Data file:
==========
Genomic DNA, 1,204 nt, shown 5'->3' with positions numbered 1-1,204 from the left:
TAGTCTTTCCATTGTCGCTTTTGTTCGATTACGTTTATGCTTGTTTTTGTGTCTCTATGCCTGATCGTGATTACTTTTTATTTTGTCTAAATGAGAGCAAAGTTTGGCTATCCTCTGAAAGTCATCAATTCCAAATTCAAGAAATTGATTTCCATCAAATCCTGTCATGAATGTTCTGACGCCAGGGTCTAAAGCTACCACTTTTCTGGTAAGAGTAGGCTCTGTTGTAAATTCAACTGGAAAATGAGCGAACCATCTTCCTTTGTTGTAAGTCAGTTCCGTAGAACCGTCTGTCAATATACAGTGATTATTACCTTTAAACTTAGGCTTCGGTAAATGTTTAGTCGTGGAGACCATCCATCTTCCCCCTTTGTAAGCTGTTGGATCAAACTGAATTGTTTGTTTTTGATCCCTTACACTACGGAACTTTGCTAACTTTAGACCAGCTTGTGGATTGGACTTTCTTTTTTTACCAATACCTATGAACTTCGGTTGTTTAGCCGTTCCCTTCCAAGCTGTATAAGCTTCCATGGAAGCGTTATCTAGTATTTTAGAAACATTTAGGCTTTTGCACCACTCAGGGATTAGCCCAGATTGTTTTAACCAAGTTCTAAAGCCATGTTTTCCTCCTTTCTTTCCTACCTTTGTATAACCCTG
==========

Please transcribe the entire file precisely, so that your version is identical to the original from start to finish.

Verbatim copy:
Genomic DNA, 1,204 nt, shown 5'->3' with positions numbered 1-1,204 from the left:
TAGTCTTTCCATTGTCGCTTTTGTTCGATTACGTTTATGCTTGTTTTTGTGTCTCTATGCCTGATCGTGATTACTTTTTATTTTGTCTAAATGAGAGCAAAGTTTGGCTATCCTCTGAAAGTCATCAATTCCAAATTCAAGAAATTGATTTCCATCAAATCCTGTCATGAATGTTCTGACGCCAGGGTCTAAAGCTACCACTTTTCTGGTAAGAGTAGGCTCTGTTGTAAATTCAACTGGAAAATGAGCGAACCATCTTCCTTTGTTGTAAGTCAGTTCCGTAGAACCGTCTGTCAATATACAGTGATTATTACCTTTAAACTTAGGCTTCGGTAAATGTTTAGTCGTGGAGACCATCCATCTTCCCCCTTTGTAAGCTGTTGGATCAAACTGAATTGTTTGTTTTTGATCCCTTACACTACGGAACTTTGCTAACTTTAGACCAGCTTGTGGATTGGACTTTCTTTTTTTACCAATACCTATGAACTTCGGTTGTTTAGCCGTTCCCTTCCAAGCTGTATAAGCTTCCATGGAAGCGTTATCTAGTATTTTAGAAACATTTAGGCTTTTGCACCACTCAGGGATTAGCCCAGATTGTTTTAACCAAGTTCTAAAGCCATGTTTTCCTCCTTTCTTTCCTACCTTTGTATAACCCTG